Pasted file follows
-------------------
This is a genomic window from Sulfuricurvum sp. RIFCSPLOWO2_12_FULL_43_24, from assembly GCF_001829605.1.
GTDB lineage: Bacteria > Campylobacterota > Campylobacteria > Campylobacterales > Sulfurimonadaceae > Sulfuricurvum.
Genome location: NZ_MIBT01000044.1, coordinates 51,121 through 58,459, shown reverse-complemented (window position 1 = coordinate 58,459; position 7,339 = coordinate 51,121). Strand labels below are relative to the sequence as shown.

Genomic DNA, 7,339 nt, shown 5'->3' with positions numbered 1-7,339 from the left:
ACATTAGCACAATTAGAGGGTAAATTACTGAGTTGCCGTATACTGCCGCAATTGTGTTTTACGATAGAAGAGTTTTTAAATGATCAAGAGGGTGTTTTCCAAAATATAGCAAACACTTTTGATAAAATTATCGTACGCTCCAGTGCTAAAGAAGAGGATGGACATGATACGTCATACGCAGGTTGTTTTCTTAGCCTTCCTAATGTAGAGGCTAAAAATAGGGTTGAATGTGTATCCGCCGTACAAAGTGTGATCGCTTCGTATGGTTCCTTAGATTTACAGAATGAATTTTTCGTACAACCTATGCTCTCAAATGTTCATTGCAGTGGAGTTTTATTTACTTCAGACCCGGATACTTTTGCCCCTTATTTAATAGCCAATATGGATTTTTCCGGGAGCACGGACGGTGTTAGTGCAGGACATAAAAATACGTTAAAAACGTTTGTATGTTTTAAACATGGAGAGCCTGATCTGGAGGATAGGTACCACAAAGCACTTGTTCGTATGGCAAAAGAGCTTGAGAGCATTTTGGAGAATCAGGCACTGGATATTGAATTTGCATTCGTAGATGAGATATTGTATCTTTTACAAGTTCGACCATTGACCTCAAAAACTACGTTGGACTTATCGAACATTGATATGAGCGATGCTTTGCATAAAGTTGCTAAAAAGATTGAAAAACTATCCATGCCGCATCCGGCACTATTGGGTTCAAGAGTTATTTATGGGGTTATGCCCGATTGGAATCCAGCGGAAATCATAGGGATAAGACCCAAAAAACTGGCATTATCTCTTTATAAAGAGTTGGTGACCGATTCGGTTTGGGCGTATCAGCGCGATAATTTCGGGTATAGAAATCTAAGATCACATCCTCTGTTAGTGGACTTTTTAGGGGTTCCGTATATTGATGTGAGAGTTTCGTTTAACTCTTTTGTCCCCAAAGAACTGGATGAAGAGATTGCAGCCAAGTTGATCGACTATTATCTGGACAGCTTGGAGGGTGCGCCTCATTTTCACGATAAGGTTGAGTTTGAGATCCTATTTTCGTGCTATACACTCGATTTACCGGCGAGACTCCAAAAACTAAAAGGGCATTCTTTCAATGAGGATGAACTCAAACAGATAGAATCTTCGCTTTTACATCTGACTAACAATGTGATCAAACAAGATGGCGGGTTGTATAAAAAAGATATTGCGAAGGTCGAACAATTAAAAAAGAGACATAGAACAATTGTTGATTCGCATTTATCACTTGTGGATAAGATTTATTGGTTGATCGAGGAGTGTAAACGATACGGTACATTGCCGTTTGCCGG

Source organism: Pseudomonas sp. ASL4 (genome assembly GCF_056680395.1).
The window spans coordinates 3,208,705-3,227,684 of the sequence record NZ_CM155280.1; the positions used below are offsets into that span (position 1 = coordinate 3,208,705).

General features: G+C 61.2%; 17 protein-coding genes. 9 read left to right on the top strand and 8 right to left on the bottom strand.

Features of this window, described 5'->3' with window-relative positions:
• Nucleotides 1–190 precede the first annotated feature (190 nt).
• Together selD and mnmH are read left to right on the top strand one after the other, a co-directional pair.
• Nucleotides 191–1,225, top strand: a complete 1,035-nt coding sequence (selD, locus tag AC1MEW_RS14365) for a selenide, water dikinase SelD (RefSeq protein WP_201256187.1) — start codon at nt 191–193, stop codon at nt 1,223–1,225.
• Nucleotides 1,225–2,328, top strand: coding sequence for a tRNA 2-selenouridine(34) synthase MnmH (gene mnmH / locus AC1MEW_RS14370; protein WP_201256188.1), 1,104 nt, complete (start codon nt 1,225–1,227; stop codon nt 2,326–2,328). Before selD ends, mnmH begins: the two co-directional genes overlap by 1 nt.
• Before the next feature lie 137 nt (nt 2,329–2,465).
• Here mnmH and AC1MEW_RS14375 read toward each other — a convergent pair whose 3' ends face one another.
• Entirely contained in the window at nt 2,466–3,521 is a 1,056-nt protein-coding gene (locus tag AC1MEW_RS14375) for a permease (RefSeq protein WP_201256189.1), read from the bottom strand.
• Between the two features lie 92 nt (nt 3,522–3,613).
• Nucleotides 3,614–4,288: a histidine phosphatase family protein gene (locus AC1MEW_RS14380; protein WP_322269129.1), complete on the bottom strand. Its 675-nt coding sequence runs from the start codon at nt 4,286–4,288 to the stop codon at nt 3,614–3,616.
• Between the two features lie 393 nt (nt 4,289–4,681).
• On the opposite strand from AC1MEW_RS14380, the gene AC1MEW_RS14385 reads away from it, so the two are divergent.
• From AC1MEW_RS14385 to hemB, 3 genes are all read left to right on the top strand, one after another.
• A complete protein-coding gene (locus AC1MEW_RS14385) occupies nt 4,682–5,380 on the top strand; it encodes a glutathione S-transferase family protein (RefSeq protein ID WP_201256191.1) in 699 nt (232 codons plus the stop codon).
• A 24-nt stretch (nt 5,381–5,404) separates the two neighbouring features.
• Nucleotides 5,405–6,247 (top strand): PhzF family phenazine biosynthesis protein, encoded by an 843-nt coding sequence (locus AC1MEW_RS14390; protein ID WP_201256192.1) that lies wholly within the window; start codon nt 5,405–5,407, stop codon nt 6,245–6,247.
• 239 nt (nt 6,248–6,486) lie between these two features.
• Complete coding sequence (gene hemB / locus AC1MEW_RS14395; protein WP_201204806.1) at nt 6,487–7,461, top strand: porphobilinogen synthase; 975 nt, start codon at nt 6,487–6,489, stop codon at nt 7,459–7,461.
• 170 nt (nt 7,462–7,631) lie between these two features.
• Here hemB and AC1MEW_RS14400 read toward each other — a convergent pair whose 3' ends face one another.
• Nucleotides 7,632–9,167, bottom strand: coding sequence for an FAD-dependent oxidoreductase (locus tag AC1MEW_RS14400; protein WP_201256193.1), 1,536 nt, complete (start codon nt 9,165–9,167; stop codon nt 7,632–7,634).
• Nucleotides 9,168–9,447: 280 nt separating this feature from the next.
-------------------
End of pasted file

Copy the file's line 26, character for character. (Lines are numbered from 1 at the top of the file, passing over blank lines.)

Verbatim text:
• Complete coding sequence (gene hemB / locus AC1MEW_RS14395; protein WP_201204806.1) at nt 6,487–7,461, top strand: porphobilinogen synthase; 975 nt, start codon at nt 6,487–6,489, stop codon at nt 7,459–7,461.